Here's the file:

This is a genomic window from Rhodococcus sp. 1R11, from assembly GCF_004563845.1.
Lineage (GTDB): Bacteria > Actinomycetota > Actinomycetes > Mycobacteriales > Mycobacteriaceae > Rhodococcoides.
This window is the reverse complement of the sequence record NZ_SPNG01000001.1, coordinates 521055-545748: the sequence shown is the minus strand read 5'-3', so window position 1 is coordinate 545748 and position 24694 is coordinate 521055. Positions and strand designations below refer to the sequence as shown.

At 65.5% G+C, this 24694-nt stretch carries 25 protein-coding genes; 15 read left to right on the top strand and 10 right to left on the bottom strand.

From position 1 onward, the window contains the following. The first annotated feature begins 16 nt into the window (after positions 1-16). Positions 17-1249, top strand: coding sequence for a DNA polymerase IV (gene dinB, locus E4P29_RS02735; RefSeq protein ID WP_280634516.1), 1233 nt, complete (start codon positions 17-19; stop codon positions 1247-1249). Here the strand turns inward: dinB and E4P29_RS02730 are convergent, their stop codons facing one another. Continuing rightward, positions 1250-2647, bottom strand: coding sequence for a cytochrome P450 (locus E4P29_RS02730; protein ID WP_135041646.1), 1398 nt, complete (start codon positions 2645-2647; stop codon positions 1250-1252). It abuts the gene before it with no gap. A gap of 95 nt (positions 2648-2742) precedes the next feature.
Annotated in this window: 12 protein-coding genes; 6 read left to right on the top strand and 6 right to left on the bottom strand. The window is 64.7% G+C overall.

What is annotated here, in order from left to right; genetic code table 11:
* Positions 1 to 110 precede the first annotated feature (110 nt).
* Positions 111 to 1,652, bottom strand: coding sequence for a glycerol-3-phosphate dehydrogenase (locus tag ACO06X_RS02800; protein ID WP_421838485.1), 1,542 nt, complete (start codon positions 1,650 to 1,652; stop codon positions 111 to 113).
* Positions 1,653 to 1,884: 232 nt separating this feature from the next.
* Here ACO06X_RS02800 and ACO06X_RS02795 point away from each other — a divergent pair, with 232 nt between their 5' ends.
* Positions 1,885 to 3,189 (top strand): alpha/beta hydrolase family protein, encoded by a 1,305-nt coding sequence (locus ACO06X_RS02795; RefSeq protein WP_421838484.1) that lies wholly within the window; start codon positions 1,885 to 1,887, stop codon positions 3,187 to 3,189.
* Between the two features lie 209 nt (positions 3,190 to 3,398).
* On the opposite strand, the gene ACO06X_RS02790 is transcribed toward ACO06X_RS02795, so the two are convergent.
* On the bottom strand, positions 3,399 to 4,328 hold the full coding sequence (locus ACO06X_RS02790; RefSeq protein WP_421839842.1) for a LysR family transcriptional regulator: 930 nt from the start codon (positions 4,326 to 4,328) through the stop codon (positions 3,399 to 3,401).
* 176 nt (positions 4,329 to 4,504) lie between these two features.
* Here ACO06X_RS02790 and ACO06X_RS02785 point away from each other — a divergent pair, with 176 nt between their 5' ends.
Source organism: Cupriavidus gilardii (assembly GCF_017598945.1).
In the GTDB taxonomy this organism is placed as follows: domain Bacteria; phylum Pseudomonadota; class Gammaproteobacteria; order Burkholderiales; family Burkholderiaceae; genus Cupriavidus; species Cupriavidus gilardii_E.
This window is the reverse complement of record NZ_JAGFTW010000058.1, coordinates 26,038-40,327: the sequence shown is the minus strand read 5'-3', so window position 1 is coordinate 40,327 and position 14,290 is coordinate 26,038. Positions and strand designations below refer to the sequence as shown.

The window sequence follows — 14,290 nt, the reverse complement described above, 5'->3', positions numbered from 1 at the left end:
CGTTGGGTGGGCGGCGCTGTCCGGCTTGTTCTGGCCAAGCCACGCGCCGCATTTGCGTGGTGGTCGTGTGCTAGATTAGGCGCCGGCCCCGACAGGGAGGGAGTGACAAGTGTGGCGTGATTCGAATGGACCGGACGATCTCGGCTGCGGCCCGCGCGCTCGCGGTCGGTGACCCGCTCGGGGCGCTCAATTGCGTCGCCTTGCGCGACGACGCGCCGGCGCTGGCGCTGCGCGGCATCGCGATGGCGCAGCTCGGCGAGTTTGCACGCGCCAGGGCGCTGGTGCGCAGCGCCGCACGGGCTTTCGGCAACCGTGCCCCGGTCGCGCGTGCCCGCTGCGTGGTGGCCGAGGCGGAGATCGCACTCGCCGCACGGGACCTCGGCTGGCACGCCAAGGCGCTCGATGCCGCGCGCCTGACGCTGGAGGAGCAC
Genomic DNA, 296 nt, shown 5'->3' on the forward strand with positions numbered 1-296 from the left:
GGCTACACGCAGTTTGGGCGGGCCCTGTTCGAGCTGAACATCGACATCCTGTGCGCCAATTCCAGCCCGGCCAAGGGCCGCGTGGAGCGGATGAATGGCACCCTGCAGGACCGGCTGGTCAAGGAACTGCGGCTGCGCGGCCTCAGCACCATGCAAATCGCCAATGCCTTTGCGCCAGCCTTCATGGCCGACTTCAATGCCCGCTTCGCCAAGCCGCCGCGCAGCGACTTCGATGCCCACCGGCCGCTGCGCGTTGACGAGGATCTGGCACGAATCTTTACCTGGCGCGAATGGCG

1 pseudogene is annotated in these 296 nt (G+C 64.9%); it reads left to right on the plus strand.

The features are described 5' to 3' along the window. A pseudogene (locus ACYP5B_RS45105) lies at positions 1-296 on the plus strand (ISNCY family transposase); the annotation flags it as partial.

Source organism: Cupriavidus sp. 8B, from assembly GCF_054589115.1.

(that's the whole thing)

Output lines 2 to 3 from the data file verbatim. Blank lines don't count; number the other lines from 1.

Lineage (GTDB): Bacteria > Actinomycetota > Actinomycetes > Mycobacteriales > Mycobacteriaceae > Rhodococcoides.
This window is the reverse complement of the sequence record NZ_SPNG01000001.1, coordinates 521055-545748: the sequence shown is the minus strand read 5'-3', so window position 1 is coordinate 545748 and position 24694 is coordinate 521055. Positions and strand designations below refer to the sequence as shown.